Artisan vendors protest ‘non-essential’ title

·5 min read

The Nicola Valley Farmers’ Market is making a plea that artisan vendors be permitted to set up alongside their food vendor counterparts once again as market season launches in a few months.

On Dec. 2, 2020, new restrictions from the Provincial Health Officer barred all vendors who didn’t sell food items, deeming them as “non-essential”.

Already hard hit by the pandemic, artisan vendors decried this order, which prevented them from making up some of the sales they had lost throughout the year by capitalizing on the crucial Christmas shopping season.

Vice President of the Nicola Valley Farmers’ Market, Lucas Handley, said that this order has also made smaller markets less enticing to the public as they typically have a very balanced mix of food and non-food vendors. The restrictions have resulted in a loss of around 50% of the Nicola Valley Farmers’ Market vendor base.

“It’s roughly 50/50,” said Handley.

“Spring is more heavily artisan and fall is a bit heavier for food, but it balances out to about 50/50.”

Maggie Anderson, owner of Serendipity Soaps and Sundries, has been a vendor at the market for nearly two decades. But as a non-food vendor she will not be permitted to sell her wares this year, unless the restrictions are changed.

“We’ve all heard to wash our hands as it is the best way to stay healthy during these days of COVID-19,” said Anderson.

“And yet, here I am, an artisan soap maker not able to sell my products at the market. I chose the Nicola Valley Farmers’ Market as my venue to sell and promote my handmade bath and body products to our local community. As a vendor, I was able to talk about my products to customers and answer questions on the spot. Personal connections were made, and many customers prefer locally made products.”

Anderson notes that artisan vendors like herself would have to follow the same rules as all other vendors and customers: wearing masks, maintaining social distance, frequent hand sanitizing, following a one-way flow and having products packaged and displayed in a sanitary way.

“I am a long-time vendor at our market, and I’ve worked hard to create Serendipity Soaps and Sundries,” said Anderson.

“Without the market as a venue and my customer base, my business will not survive.”

These sentiments were echoed in an open letter penned by Handley and distributed by the Nicola Valley Farmers’ Market.

“We are kindly requesting that the provincial health orders be amended immediately to allow artisans to attend our farmers markets as vendors,” reads the letter.

“Artisan Vendors are an integral part of farmers’ markets, and especially for small, rural markets, where artisans make up a large portion of the market. Without the whole ‘vendor family’ present, small markets run a real risk of folding. Markets are years of investments in time, education and promotion, and they simply will not just reappear after the pandemic, if they are lost to the pandemic.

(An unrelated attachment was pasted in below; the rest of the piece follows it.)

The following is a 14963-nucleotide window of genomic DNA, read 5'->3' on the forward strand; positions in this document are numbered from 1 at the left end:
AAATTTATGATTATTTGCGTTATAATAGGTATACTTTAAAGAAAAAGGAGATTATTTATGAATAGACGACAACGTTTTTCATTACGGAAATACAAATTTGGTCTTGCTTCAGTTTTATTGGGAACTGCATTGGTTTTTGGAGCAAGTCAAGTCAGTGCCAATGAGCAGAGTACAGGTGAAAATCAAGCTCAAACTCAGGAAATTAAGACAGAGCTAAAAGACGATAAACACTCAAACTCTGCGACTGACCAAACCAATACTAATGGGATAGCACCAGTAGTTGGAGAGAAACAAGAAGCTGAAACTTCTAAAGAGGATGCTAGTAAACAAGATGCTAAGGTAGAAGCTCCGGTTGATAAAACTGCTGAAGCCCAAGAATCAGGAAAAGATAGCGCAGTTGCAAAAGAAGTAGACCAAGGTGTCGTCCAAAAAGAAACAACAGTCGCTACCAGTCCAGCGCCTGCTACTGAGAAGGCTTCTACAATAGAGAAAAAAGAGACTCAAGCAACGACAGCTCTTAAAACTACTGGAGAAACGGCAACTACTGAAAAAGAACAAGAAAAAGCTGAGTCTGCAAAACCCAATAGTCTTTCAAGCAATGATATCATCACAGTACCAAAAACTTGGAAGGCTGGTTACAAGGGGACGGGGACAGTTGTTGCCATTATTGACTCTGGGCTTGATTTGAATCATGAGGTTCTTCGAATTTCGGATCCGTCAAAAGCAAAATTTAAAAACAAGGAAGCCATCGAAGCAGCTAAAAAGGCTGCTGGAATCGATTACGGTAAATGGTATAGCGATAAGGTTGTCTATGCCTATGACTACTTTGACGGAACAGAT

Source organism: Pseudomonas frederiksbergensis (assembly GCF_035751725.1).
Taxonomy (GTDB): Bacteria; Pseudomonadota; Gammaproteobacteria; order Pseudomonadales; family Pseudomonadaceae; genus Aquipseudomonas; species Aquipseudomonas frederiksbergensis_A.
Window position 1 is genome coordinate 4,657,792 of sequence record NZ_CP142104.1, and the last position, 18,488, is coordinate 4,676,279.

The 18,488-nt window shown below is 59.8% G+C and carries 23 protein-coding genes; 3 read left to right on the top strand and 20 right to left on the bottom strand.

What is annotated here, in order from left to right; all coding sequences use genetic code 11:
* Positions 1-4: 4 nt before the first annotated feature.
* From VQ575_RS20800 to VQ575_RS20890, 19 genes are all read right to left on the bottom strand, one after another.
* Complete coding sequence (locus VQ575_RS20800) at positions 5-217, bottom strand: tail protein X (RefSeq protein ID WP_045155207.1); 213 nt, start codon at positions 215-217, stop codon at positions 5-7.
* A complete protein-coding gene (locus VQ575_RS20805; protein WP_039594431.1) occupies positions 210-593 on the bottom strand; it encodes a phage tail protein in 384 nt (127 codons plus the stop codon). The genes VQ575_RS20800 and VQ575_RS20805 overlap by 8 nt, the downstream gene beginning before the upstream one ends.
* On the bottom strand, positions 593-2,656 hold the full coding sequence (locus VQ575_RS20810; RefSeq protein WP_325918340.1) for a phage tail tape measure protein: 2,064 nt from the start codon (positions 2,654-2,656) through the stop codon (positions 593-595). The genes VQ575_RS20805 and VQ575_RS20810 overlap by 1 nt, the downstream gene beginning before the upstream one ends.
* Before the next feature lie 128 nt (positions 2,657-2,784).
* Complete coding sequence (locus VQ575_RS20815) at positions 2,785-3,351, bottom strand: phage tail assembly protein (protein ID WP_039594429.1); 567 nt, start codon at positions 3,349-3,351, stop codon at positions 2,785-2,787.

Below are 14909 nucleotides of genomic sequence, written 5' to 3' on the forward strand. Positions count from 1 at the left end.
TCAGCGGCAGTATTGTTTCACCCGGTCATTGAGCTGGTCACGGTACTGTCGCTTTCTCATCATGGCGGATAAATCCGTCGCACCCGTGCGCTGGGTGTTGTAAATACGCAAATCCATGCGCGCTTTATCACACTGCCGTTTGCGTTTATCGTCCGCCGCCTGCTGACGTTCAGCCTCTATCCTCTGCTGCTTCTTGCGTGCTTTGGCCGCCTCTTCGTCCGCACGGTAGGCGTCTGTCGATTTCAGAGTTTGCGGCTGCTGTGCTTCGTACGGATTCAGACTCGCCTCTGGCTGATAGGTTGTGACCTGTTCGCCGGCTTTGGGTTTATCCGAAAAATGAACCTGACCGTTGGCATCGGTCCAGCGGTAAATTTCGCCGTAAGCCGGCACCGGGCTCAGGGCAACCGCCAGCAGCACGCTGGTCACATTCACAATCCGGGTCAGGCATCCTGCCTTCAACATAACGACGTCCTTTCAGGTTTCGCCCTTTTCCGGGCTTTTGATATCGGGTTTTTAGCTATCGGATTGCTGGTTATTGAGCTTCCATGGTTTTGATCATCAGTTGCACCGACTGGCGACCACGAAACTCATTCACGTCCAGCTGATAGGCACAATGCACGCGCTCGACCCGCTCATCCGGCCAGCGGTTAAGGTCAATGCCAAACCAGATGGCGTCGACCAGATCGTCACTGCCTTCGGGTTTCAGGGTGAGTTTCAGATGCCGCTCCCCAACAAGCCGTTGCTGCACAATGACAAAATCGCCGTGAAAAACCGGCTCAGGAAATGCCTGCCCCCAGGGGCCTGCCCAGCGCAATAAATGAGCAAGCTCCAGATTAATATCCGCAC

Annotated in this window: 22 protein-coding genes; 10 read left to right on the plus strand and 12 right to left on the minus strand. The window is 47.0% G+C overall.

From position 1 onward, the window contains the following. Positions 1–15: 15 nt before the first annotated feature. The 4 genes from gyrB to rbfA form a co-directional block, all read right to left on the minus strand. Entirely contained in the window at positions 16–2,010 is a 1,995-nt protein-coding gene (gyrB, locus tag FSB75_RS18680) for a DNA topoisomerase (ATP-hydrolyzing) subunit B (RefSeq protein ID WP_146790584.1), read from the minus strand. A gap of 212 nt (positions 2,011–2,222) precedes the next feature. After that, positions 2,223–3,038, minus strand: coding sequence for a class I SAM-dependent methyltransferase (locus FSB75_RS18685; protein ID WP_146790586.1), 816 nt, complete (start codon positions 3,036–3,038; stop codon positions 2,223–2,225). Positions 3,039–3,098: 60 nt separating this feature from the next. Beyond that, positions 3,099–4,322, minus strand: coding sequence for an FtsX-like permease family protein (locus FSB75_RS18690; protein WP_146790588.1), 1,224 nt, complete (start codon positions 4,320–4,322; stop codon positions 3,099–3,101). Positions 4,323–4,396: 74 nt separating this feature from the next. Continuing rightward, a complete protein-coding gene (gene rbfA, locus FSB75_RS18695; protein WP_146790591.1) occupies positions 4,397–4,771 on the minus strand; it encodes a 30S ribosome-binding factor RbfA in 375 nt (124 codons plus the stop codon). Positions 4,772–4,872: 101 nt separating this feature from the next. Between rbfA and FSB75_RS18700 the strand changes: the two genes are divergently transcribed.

“Our vendors provide a great service to our community. Everything sold at the market, was made, baked or grown in the community. This is the roots of neighbours helping neighbours, building community, and uplifting community members, especially in these unprecedented times.

“By limiting who can attend our market as vendors, customers find themselves little option when it comes to filling their non-food needs. People still need soap, they still need blankets and towels, they still need furniture. Even that piece of artwork might brighten the day of a person feeling the mental strain of the pandemic. To say that anything not food-related is not essential is not a fair thing to do. Essential means different things to different people,” the letter continues.

“And right now, Farmers’ Markets have proven to be a safe, low-risk atmosphere for people to get their goods. Most markets are outdoors, which allows ample space for social distancing, one-way flows, proper hygiene. The best part of a fully functioning farmers’ market is it keeps the dollars flowing, it keeps people employed, and it helps rebuild communities hit hard by the pandemic.”

Handley said the reasoning behind banning artisan vendors was never fully explained by the province, and notes that big box stores continue to function normally with no restrictions surrounding items that can or cannot be sold.

“Goods imported from other countries are being sold at big box stores, the same types of items that could be being produced locally and being sold by artisans at Farmers’ Markets,” Handley explained.

He also noted that throughout the summer of 2020, Farmers’ Markets proved to be low-risk, safe venues, even with all of the vendors in attendance and a higher number of customers. And, Handley alleges, it has never been more important to buy local. Many people became more invested in local goods after seeing the breakdown of supply chains amongst larger retailers at the beginning of the pandemic last year.

“We have an obligation to be there for them, to provide this service,” reads Handley’s letter.

“Please, consider the families who have been suffering from this pandemic already. The stress and uncertainty if they will be able to make a living this year, it’s very hard on people. Please do the right thing and allow them to know that they will be able to support themselves this summer, at Farmers’ Markets across British Columbia. Please reverse this decision to exclude artisans from farmers’ markets immediately.”

Morgan Hampton, Local Journalism Initiative Reporter, Merritt Herald